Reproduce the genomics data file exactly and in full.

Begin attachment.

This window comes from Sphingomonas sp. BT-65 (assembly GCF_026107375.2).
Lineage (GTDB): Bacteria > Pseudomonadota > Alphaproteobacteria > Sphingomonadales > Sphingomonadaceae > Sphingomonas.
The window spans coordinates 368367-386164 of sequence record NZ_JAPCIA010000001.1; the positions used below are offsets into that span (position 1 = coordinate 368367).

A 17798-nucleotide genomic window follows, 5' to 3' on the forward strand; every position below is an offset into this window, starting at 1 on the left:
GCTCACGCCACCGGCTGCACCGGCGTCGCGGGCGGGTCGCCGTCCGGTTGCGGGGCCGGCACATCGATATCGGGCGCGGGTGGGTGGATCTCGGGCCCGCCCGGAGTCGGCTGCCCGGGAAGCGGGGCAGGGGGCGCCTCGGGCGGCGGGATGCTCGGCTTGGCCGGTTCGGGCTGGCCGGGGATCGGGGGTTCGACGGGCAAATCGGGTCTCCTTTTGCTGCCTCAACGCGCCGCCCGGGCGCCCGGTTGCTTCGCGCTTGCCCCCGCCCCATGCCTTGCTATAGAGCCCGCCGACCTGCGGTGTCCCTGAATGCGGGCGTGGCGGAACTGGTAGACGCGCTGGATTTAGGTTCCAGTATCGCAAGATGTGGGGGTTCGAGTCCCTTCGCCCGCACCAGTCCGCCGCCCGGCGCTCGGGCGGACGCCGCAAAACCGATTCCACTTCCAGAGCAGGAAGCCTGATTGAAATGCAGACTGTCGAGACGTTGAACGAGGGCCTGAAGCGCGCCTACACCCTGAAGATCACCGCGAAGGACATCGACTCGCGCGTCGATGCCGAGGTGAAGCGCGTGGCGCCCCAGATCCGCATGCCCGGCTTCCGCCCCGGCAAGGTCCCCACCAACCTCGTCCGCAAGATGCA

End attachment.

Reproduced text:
This window comes from Sphingomonas sp. BT-65 (assembly GCF_026107375.2).
Lineage (GTDB): Bacteria > Pseudomonadota > Alphaproteobacteria > Sphingomonadales > Sphingomonadaceae > Sphingomonas.
The window spans coordinates 368367-386164 of sequence record NZ_JAPCIA010000001.1; the positions used below are offsets into that span (position 1 = coordinate 368367).

A 17798-nucleotide genomic window follows, 5' to 3' on the forward strand; every position below is an offset into this window, starting at 1 on the left:
GCTCACGCCACCGGCTGCACCGGCGTCGCGGGCGGGTCGCCGTCCGGTTGCGGGGCCGGCACATCGATATCGGGCGCGGGTGGGTGGATCTCGGGCCCGCCCGGAGTCGGCTGCCCGGGAAGCGGGGCAGGGGGCGCCTCGGGCGGCGGGATGCTCGGCTTGGCCGGTTCGGGCTGGCCGGGGATCGGGGGTTCGACGGGCAAATCGGGTCTCCTTTTGCTGCCTCAACGCGCCGCCCGGGCGCCCGGTTGCTTCGCGCTTGCCCCCGCCCCATGCCTTGCTATAGAGCCCGCCGACCTGCGGTGTCCCTGAATGCGGGCGTGGCGGAACTGGTAGACGCGCTGGATTTAGGTTCCAGTATCGCAAGATGTGGGGGTTCGAGTCCCTTCGCCCGCACCAGTCCGCCGCCCGGCGCTCGGGCGGACGCCGCAAAACCGATTCCACTTCCAGAGCAGGAAGCCTGATTGAAATGCAGACTGTCGAGACGTTGAACGAGGGCCTGAAGCGCGCCTACACCCTGAAGATCACCGCGAAGGACATCGACTCGCGCGTCGATGCCGAGGTGAAGCGCGTGGCGCCCCAGATCCGCATGCCCGGCTTCCGCCCCGGCAAGGTCCCCACCAACCTCGTCCGCAAGATGCA